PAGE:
Psalm 23

A Twelve-Week Meditation for Ordinary Time

This series was designed to be a flexible focal point during the summer months when family schedules were less predictable and many people, including our pastor, took vacation. By using Psalm 23, one of the most familiar passages in Scripture, as our summer theme, the worship team hoped people would feel a sense of continuity even if they had missed a service or a guest pastor was preaching. We sent an email each week inviting reflection on that week’s verse and providing prompts for additional engagement. Each children’s message was centered around the week’s verse, and we taught the congregation how to sign the psalm. Lorelai Reiffer, a talented young artist in our congregation, contributed artwork each week that we featured in our bulletin and on social media. Several other congregation members offered testimonies or reflections as the summer progressed. Psalm 23’s flexibility was proved as it coordinated well with two different sermon series and two services led by guest pastors over twelve weeks.

We chose to use the New King James Version’s rendering of the psalm for this series because we felt it was more poetic and would tap into more people’s early memories.

On the next pages you will find outlines for the first five services of the twelve-week series. A link to the remaining weeks can be found at


Week 1

God’s Work in Ordinary Time

“The Lord is my shepherd;

I shall not want” (Psalm 23:1).

After Pentecost, the long season of the church known as Ordinary Time begins. The mountaintop experiences of the liturgical calendar are past, and the church enters into the everyday to experience God’s sanctifying work amid the ordinary. Ordinary Time corresponds at least in part with summertime, a season in which school finishes, travel happens, graduations are celebrated, and transitions are anticipated. If this is a time of change in your daily schedule, celebrating Ordinary Time can offer stability and grounding.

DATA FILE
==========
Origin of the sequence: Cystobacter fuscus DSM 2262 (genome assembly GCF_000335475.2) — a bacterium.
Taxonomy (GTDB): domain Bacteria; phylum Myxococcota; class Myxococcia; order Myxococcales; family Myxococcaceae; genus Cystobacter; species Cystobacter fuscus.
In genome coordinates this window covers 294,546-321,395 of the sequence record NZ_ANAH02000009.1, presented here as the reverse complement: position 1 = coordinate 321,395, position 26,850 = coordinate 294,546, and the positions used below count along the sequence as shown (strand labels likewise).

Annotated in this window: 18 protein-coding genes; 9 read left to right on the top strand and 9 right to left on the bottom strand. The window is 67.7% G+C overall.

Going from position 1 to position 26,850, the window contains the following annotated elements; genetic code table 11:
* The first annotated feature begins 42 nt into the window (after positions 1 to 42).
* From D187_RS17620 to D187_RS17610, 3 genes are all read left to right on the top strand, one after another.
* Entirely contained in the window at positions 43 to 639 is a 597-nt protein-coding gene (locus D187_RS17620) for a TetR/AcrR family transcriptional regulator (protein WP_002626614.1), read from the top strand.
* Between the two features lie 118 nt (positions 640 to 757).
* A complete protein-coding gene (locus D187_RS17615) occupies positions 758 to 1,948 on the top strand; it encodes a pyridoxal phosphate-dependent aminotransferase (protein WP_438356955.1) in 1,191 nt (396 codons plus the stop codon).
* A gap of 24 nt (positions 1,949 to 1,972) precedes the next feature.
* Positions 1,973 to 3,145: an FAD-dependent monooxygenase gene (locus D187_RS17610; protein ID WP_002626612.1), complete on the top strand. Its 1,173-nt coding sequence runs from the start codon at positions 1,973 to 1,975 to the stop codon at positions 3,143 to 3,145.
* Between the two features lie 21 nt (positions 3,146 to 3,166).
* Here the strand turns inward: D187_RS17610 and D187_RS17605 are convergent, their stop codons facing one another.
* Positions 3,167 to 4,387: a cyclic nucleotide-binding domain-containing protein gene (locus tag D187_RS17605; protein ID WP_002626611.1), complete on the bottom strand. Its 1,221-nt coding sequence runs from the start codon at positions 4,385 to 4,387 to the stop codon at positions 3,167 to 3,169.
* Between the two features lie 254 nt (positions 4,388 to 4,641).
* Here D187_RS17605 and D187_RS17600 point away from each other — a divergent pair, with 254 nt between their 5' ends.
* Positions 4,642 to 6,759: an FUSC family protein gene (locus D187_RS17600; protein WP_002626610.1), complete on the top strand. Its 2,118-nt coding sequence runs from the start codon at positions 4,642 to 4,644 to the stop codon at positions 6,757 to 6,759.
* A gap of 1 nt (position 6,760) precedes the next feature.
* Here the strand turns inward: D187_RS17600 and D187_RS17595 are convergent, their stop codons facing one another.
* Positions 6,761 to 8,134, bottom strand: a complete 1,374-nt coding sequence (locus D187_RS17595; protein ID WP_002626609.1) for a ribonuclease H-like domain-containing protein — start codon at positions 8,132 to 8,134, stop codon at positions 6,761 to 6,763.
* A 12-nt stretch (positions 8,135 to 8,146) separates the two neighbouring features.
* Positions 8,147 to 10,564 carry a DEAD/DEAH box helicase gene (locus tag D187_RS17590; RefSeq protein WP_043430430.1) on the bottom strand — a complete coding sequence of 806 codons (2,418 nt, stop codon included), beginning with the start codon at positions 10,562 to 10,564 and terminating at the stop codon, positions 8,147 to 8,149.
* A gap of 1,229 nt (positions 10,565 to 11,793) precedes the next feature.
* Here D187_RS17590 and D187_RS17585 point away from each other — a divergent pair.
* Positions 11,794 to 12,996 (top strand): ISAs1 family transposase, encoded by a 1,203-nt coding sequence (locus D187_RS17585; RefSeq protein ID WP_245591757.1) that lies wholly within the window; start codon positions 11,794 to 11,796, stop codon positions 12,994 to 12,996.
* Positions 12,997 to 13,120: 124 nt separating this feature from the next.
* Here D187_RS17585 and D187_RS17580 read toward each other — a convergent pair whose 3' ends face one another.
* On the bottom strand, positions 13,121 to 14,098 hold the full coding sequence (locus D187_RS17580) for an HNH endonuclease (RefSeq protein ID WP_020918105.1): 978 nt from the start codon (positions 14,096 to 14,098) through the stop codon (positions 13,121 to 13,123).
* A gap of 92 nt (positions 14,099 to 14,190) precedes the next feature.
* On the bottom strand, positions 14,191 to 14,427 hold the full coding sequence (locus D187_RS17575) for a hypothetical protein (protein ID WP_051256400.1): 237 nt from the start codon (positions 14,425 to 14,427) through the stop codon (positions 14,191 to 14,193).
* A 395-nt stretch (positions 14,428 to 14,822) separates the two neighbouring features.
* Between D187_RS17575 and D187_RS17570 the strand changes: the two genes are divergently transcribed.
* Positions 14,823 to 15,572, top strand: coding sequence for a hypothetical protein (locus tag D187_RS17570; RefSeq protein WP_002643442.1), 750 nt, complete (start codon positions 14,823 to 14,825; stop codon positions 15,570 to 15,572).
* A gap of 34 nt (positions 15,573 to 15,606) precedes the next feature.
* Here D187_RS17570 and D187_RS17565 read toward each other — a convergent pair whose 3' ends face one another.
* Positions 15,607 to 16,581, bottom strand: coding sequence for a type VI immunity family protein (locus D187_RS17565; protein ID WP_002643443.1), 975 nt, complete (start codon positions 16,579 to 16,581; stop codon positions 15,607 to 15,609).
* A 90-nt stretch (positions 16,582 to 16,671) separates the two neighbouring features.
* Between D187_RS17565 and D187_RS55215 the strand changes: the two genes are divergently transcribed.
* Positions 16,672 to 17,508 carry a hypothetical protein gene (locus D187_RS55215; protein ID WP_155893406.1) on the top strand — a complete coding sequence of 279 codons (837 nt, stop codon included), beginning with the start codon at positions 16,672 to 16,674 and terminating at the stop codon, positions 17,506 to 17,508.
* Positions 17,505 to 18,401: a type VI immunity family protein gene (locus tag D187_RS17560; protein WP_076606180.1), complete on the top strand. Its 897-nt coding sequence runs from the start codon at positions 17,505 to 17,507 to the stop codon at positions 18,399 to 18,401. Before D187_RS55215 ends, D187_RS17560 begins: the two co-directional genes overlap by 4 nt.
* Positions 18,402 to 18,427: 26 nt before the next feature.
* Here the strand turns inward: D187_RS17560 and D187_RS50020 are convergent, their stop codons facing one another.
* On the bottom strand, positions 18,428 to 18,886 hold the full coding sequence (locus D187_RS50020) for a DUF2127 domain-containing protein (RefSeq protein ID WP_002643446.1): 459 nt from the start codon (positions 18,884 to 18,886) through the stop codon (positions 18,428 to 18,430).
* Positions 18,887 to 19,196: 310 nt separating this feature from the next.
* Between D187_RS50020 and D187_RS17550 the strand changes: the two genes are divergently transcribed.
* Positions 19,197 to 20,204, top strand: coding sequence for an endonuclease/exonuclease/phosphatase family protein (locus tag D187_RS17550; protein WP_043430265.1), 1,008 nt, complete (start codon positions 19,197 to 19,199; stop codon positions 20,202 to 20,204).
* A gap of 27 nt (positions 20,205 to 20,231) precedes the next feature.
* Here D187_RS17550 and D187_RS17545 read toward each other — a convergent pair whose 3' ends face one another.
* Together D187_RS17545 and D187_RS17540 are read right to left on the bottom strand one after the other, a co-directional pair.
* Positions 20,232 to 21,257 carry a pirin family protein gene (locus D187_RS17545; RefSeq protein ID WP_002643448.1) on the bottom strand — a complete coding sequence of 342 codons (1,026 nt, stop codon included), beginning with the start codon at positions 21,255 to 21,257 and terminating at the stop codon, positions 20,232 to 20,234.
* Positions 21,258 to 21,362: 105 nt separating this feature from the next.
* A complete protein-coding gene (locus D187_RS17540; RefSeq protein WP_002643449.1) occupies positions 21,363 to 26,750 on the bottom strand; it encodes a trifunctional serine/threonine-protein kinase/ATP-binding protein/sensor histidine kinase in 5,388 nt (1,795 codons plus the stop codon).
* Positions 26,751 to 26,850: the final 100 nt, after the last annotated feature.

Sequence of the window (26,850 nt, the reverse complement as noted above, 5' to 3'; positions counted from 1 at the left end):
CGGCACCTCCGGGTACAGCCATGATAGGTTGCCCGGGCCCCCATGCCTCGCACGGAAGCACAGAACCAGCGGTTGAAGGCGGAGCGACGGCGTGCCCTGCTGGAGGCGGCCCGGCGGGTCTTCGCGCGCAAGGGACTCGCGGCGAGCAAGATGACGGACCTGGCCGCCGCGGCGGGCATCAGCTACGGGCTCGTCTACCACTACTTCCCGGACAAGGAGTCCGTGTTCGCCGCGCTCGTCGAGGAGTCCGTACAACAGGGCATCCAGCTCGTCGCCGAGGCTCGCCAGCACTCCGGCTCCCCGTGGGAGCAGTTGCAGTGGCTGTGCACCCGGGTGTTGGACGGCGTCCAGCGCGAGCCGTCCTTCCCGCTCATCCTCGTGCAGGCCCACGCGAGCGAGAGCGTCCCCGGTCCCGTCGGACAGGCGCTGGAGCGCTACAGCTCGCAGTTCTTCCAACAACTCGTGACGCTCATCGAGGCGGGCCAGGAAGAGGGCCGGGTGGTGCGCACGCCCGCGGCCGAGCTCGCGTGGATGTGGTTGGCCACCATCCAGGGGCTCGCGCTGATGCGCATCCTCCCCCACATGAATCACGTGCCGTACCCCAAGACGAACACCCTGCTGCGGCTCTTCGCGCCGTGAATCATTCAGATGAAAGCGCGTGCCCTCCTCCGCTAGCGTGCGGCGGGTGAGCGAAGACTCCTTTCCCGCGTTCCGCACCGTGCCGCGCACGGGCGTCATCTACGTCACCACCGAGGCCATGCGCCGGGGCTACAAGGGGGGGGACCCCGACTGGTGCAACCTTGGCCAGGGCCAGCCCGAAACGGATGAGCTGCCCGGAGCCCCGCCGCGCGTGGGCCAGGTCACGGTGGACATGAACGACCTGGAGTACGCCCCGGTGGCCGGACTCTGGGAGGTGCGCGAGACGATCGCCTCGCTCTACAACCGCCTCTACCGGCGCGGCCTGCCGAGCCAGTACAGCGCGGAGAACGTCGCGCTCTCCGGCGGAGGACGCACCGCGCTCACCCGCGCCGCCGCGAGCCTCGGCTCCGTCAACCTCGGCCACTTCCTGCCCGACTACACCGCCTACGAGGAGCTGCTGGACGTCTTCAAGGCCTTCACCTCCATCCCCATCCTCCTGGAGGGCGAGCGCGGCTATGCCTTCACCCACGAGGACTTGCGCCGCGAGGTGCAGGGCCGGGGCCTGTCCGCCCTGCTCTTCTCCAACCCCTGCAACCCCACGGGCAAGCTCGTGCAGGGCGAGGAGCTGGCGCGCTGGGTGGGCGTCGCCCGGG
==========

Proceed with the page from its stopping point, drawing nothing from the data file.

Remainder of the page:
Ordinary Time is a good time to return to well-loved and well-known Scripture—passages so well ingrained in us that we don’t remember when we memorized them, as if we’ve always known them. Psalm 23 is one such passage, and its first verse is one of the best known verses in all of Scripture: “The Lord is my shepherd; I shall not want.” 

What needs do you see met in your everyday life? Imagine your daily routine as a pasture you are being guided through. How does your shepherd care for you as you wake up? As you make coffee? Get the kids dressed? Get to work? Run errands? Make dinner? Get ready for bed? In the ordinary moments of your day, remember that God is your shepherd and that God takes care of you.

Sermon: Luke 15:1–10, “What’s So Great About a Shepherd?” 

Sermon notes by Rev. Chelsey Harmon are available from the Center for Excellence in Preaching (

Children’s Message

[Display or project a picture of a shepherd so that all the children can see it. If you choose, distribute small cards of the image and the blessing found below for the children to take home. You can also print more for congregants to pick up on their way out of the worship space.]

[Spend time wondering together using questions like these.]

Does any of you have a special name that only your family calls you? Or do you sometimes shorten your name a little and just use a part of it? Some people have lots of names. In the Bible, God has lots of names. Can you think of some of God’s names?

There is one name for God that we are going to be thinking about a lot this summer: shepherd. What does a shepherd do? I wonder why sometimes the Bible says that God is our shepherd? How is God like a shepherd? [Possible answers: he protects us; he watches over us; he helps us do the right thing.] Yes, and that’s why sometimes we call God our shepherd. This summer we are going to be thinking a lot about how God is our shepherd because we are going to be thinking about Psalm 23.